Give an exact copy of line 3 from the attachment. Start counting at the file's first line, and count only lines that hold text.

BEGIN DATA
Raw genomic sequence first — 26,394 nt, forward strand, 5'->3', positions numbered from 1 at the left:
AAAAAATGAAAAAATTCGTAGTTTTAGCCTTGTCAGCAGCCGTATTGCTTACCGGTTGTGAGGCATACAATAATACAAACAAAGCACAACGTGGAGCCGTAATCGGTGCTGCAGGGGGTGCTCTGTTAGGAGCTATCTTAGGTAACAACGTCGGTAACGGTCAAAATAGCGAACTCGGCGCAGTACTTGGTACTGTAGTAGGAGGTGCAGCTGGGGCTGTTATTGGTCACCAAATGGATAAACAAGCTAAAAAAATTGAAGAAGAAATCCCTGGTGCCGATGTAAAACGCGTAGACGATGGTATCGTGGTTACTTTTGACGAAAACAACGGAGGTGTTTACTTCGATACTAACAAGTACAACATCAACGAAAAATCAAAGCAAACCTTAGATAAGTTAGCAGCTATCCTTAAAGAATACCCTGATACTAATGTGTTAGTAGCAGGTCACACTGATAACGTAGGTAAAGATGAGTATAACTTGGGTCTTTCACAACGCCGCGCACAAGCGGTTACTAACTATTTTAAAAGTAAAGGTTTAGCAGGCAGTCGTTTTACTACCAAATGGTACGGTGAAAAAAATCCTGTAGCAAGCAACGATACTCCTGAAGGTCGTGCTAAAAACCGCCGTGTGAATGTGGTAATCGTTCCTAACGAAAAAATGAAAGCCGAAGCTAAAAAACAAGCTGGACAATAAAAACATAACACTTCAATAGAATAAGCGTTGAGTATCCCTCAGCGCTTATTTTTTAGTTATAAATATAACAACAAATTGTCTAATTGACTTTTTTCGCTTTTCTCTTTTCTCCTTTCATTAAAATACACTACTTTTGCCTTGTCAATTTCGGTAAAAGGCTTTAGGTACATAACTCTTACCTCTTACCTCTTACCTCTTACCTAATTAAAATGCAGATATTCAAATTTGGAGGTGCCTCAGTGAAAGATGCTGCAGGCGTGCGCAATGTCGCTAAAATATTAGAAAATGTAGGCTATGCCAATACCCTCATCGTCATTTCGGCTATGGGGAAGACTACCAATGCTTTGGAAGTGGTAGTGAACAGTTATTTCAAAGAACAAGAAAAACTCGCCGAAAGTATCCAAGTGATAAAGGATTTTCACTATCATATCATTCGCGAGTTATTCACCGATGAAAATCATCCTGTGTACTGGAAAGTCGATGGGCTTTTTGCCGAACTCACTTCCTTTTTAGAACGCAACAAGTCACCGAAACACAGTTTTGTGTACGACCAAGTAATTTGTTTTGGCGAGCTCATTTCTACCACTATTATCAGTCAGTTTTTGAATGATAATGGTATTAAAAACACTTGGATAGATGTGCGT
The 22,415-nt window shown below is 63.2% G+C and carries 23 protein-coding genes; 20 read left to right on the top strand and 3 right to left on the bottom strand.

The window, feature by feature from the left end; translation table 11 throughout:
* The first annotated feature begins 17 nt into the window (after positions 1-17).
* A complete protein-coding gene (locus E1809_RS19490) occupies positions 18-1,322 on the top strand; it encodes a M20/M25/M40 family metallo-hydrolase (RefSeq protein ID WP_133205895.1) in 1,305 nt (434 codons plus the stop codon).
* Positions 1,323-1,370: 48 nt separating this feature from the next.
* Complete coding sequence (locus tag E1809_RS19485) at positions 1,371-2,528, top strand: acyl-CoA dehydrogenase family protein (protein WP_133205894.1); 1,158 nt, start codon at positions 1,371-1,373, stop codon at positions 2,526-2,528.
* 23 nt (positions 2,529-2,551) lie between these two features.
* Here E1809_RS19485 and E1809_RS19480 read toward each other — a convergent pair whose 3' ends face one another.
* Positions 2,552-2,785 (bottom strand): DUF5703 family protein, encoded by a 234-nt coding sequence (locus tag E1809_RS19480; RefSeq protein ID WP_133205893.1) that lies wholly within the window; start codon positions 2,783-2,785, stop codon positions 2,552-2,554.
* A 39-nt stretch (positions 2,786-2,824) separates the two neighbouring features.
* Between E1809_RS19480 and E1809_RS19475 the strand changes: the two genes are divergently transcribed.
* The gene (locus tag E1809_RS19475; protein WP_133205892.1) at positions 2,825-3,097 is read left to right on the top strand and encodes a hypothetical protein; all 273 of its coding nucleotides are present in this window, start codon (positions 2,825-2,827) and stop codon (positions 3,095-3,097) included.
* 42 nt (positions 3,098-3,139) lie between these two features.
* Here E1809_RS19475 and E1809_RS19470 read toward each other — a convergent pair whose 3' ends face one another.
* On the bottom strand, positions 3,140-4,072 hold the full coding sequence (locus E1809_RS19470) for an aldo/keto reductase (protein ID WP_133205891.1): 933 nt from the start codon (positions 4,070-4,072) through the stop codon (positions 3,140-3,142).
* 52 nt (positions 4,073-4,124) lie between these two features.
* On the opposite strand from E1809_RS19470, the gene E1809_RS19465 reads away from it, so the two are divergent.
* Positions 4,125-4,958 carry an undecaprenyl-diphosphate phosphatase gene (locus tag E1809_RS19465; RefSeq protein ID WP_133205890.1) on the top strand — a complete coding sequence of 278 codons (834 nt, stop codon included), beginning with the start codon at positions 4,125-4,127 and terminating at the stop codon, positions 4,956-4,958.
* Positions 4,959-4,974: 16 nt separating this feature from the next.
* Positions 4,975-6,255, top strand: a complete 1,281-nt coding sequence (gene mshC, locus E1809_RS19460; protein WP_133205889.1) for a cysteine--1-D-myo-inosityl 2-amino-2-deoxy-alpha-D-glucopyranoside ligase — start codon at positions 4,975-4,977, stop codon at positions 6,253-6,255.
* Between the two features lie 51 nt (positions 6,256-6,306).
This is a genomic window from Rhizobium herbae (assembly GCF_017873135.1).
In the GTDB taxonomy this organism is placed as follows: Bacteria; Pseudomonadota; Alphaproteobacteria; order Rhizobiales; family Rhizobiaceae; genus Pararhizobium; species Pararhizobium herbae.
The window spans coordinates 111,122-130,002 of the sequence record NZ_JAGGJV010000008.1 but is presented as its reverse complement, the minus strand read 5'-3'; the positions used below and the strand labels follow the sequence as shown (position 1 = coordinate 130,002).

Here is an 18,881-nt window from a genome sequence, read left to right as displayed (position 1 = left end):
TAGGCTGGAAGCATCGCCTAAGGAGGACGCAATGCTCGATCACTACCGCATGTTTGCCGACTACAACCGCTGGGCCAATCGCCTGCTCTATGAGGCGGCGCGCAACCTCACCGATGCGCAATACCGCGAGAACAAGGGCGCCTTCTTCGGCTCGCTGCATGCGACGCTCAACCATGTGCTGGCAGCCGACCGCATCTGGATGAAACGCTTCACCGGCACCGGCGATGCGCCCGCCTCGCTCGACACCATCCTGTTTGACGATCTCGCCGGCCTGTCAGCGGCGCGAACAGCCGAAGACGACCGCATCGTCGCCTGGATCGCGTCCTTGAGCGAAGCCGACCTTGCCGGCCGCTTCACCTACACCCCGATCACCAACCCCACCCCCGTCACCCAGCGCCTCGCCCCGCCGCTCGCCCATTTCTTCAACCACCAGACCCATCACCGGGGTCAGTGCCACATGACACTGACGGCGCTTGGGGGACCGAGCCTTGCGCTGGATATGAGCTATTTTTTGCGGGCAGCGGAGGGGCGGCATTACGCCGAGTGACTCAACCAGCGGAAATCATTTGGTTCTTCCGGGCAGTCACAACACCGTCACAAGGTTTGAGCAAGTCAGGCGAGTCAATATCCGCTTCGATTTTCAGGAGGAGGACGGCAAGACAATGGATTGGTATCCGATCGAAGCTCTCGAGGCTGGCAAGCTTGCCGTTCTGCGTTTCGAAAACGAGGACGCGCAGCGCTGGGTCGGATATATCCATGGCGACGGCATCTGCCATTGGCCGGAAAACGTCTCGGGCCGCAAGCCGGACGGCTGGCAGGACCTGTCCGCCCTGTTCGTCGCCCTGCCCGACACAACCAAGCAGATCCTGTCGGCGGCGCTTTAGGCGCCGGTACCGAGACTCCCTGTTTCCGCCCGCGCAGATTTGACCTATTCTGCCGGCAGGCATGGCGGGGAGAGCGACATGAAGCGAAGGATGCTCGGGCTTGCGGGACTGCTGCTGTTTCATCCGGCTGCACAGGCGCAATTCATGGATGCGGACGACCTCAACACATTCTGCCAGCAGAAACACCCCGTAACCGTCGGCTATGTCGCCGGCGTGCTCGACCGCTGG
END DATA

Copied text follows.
The 22,415-nt window shown below is 63.2% G+C and carries 23 protein-coding genes; 20 read left to right on the top strand and 3 right to left on the bottom strand.